Ideal Versus Real: Understanding Some Fundamentals When Selecting Power Supplies

In college, we learned about electronics using ideal components: pure resistors without series inductance, pure capacitors without ESR, op amps with infinite gain and zero offset voltage. For power supplies, the situation was no different: a constant voltage source with zero output impedance, unlimited current compliance, and infinite bandwidth. With components like these, how difficult could it be to design electronic circuits and systems?

Then, we got jobs as engineers in the real world and discovered things like temperature coefficients in resistors, dielectric absorption in capacitors, and phase shifts in the gain of amplifiers. Power supplies did not escape the omnipotent forces determined to destroy our idealistic view of electronics. Non-zero output impedance, output current limitations, and finite bandwidth have all conspired to make our lives a little more complicated when applying power supplies. The effects of these non-ideal power supply attributes and others are discussed in this post.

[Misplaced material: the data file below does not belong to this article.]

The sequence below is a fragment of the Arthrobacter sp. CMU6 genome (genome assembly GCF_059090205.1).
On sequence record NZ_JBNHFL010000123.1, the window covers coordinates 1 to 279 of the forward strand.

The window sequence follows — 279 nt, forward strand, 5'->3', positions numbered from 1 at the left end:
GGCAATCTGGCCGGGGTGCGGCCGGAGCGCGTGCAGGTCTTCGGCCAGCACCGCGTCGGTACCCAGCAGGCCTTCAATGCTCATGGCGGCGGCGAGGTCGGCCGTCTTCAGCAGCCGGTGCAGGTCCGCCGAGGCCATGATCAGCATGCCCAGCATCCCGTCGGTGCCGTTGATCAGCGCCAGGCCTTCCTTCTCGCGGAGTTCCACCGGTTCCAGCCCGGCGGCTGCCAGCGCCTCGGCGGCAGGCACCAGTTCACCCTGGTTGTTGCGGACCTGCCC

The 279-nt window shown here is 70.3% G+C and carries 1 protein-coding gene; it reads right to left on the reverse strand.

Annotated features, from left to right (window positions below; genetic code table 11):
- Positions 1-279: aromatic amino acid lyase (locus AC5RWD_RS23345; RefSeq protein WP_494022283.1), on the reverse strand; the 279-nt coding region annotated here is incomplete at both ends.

The Ideal Voltage Source
An ideal voltage source would maintain its output voltage constant irrespective of the loading conditions. For example, if the source were a 5 V DC source, the output would measure exactly 5.0 V with no current flowing, or with 1 A flowing, or 10 A, or 500 A, and so on. Additionally, when the load current changed from one value to another, such as from 5 A to 10 A, the output voltage would be maintained at exactly 5.0 V, unperturbed throughout the change. See Figure 1a.

The Real Voltage Source